BoSS, I'd say, is easy to do away with if and when a group finds that its odd Spacing Guild/ComStar identity clashes with OT Star Wars themes. It's entirely off-screen unless I'm missing some reference in the cartoons, and doesn't contribute much beyond some ubiquitous monolith of power that diverts attention from Jedi and the Empire, and makes it really hard to boost a ride. (Did it originate with WEG or Del Ray?) At any rate, I think Sithlord's plot ideas are way cooler than "you can't because of shadowy licensors who see all!" ☺️
  9. wilsch

    Old School Star Wars

    Vivid picture. ☺️ I'll admit that I consider Star Trek the place for relations and tensions between species or, I guess, existential meaning in being alien. No matter how strange, Star Wars races are just guys in rubber masks to me. In that sense, like the true multiculturalism you'd see in a Western.
  10. wilsch

    Old School Star Wars

    Good list. On anachronisms: most of the galaxy, especially the Rim, should feel like the Middle East, Africa, South America or Asia in the 1930s. Direct rule through familial/tribal power distribution, limited outlets for speech, tradition and renown instead of popular culture or Westernized fame. On over-explaining: keep adding places, people, aliens and droids while resisting the urge to connect everything or give a nondescript entity some astonishing cosmic significance. Names: George Lucas was a genius with this. Take something mundane; change or add or subtract a letter. Or see if it works in plain sight. Only get exotic if the word is from or sounds like something in reality.
  11. wilsch

    How to run a betrayal

    One other thing: when betrayal occurs, make the situation complex enough that players have agency. If it looks like doomsday but you've factored in the party's potential to mitigate some things, players are a lot more likely to buy in.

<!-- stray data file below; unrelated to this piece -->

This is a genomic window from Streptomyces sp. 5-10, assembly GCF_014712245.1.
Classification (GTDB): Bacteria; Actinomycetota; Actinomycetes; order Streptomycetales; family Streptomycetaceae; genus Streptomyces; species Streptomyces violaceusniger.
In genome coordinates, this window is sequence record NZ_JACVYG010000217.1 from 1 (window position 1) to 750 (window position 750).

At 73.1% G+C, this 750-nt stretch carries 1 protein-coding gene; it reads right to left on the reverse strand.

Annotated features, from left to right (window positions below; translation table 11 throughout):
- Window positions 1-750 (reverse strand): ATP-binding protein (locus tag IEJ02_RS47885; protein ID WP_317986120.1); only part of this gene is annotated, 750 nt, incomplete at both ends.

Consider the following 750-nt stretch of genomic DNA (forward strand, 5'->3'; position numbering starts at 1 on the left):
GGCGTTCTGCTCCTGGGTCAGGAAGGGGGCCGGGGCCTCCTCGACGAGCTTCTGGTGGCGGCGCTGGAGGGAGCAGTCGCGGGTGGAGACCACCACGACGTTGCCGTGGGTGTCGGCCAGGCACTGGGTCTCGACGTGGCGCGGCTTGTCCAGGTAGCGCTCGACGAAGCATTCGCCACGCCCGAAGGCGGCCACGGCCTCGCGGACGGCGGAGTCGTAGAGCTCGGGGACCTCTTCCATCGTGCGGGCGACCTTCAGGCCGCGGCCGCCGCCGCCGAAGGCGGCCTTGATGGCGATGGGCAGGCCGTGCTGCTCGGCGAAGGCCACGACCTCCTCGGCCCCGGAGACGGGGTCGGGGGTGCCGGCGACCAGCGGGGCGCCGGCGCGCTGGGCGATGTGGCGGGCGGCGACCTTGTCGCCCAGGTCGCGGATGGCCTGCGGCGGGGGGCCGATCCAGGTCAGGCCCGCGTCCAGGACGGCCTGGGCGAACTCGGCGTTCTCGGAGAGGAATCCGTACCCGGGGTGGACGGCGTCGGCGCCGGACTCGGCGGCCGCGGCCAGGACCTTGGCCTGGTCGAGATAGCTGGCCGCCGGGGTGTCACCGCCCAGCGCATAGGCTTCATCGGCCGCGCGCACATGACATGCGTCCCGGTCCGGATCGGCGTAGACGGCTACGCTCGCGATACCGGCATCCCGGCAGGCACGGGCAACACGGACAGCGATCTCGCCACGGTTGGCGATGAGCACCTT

12. wilsch

    How to run a betrayal

    Betrayal is something with pretty starkly inverse appreciation from GMs and players. It can be pulled off, but I'd throw out the general caution not to take it lightly, as it can easily come across as GM fiat -- or worse, predictable GM fiat, like you've been rubbing your hands for this moment more than one generated by the players' actions. The betrayer needs to evoke emotion of some kind, which you understand with your two mentions of it; if players don't care, scrap the idea for that NPC. I'll take a different perspective and recommend that you need players to be able to look back and see the path to the act, however subtle. Arbitrary character shifts are cheap. Plus, in my experience, you don't need a light-to-dark reveal. I ran an indirect betrayal in which the party stumbled on the group hit of an outfit they liked by an outfit they didn't like, and an amoral but calculating/gladhanding employer of theirs. The hitters' leader went from rival to villain, while the party waited several sessions to meet with the employer, even after I'd telegraphed that the hit was just business and no enmity existed between them and him. So, yeah: guide this one in like a runway landing, making adjustments as you go. Find out what gets your players going and work from that.
  13. wilsch

    Plot hooks for a player

    High risk, posing as a priest -- was a chaplain in somebody's little war to get into the thick of things, a la Hemingway?
  14. Man, half the country hasn't even faced the winter storm and people are already showing cabin fever. Sometimes you've got to disappoint players who are using Saturday Morning Cartoon Logic, but often you don't have a good reason not to let action-adventure loops and simplifications take over.
  15. Absolutely. I've used auction repossession to loyalty as a narrative device a couple of times in my game. And for what it's worth, post-industrial totalitarian regimes -- particularly the other sides in WWII and the Cold War -- have tended to be exacting record keepers.